Calls for a European army meet resistance
President Trump erupted in November over what he called a "very insulting" proposal from Macron for a "real European army."
Between the lines: When it comes to the EU army, or calls from Merkel and Macron for greater "strategic autonomy” in response to an unpredictable U.S., many in Europe are on Trump's side.
I sat down with Latvian Foreign Minister Edgars Rinkēvičs yesterday in Washington, and he told me that "very dangerous rhetoric" is "fueling this sense that something is changing fundamentally."
- "Let’s face it. The United States plays an extremely important role in European security — through NATO, through the decades-long presence of its military on European soil — even more after Crimea and Ukraine.”
- "Of course that kind of rhetoric ... on both sides of the Atlantic — 'well, you are not spending enough,' and all the issues that are related to the trade — do complicate relations. But I wouldn’t say those relations are changing in a way that one can already say, ‘We can’t rely anymore on the United States and now we need a European army.’
- Not only would a European army be virtually impossible for practical reasons, Rinkēvičs argued, "There would be very legitimate questions from the United States: 'If you need your own army ... then we can go home.' That’s exactly what we don’t want.”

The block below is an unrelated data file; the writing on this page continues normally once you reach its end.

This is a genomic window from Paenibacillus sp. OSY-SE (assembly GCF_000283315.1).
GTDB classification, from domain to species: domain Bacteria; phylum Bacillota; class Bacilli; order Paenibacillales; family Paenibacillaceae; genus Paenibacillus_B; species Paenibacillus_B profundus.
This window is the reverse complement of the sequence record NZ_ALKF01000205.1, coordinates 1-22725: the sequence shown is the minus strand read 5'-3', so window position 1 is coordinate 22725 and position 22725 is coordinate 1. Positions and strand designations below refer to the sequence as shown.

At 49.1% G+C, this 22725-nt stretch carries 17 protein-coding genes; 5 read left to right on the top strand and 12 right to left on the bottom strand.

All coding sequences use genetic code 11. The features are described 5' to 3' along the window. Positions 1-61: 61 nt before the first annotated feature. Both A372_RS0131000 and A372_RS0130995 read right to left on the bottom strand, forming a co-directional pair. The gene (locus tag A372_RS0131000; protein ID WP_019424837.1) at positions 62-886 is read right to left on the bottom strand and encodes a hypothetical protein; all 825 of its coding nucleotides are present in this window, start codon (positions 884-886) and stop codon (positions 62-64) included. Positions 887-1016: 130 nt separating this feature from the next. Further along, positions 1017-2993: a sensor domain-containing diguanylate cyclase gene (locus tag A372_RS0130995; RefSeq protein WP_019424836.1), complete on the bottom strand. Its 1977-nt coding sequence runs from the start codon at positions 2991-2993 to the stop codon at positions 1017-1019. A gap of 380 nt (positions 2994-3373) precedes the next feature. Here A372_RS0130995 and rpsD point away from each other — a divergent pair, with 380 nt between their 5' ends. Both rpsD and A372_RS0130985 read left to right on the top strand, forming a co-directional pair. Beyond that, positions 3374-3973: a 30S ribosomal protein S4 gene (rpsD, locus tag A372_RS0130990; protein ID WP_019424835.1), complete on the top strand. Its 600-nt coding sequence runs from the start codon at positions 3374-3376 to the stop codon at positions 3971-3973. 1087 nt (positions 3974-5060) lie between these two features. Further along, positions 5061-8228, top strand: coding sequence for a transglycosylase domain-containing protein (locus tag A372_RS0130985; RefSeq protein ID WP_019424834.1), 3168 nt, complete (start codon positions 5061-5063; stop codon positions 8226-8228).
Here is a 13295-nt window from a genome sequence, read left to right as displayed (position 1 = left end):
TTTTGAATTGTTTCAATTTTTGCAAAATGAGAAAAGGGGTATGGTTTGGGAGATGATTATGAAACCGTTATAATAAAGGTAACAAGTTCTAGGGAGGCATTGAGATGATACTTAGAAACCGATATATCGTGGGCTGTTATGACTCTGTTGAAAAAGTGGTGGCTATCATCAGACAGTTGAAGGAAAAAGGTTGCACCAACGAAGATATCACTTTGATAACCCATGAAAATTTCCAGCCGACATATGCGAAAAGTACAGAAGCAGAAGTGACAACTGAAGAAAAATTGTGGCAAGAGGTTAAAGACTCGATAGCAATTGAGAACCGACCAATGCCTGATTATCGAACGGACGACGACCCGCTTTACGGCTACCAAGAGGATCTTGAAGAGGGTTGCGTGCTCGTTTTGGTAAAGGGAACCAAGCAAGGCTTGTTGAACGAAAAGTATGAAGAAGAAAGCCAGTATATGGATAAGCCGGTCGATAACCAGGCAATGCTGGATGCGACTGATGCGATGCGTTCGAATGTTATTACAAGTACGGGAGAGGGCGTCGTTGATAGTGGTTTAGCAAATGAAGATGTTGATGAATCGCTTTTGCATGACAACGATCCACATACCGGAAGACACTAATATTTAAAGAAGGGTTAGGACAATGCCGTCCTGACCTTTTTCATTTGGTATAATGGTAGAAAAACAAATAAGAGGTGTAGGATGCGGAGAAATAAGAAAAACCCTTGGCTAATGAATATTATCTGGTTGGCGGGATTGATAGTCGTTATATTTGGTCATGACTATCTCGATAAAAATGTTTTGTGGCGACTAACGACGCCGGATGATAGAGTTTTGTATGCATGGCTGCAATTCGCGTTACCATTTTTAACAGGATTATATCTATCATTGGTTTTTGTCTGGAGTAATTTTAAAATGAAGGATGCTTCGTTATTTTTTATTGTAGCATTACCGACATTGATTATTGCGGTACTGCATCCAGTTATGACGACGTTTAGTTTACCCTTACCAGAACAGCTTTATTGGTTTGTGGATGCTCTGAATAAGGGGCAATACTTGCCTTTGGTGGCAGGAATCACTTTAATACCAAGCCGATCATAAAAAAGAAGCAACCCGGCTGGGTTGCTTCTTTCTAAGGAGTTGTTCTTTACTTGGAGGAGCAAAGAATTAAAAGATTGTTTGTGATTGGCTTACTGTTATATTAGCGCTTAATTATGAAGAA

Why it matters: Rinkēvičs said he's confident Latvia doesn't face "immediate military risks or threats" from Russia, largely because there are now NATO troops on the ground, but the Baltics are not "somewhere in the Middle of Europe where the notion of invasion is just a fairytale."
Between the lines: Brookings' Constanze Stelzenmüller says there is genuine momentum in Europe on collective defense, and areas in which it makes sense: crisis response, humanitarian aid, cybersecurity. She says the "European army" rhetoric "suggests a capability and intent" far beyond reality and is "part of their attempt to respond to their voters' concerns about Trump."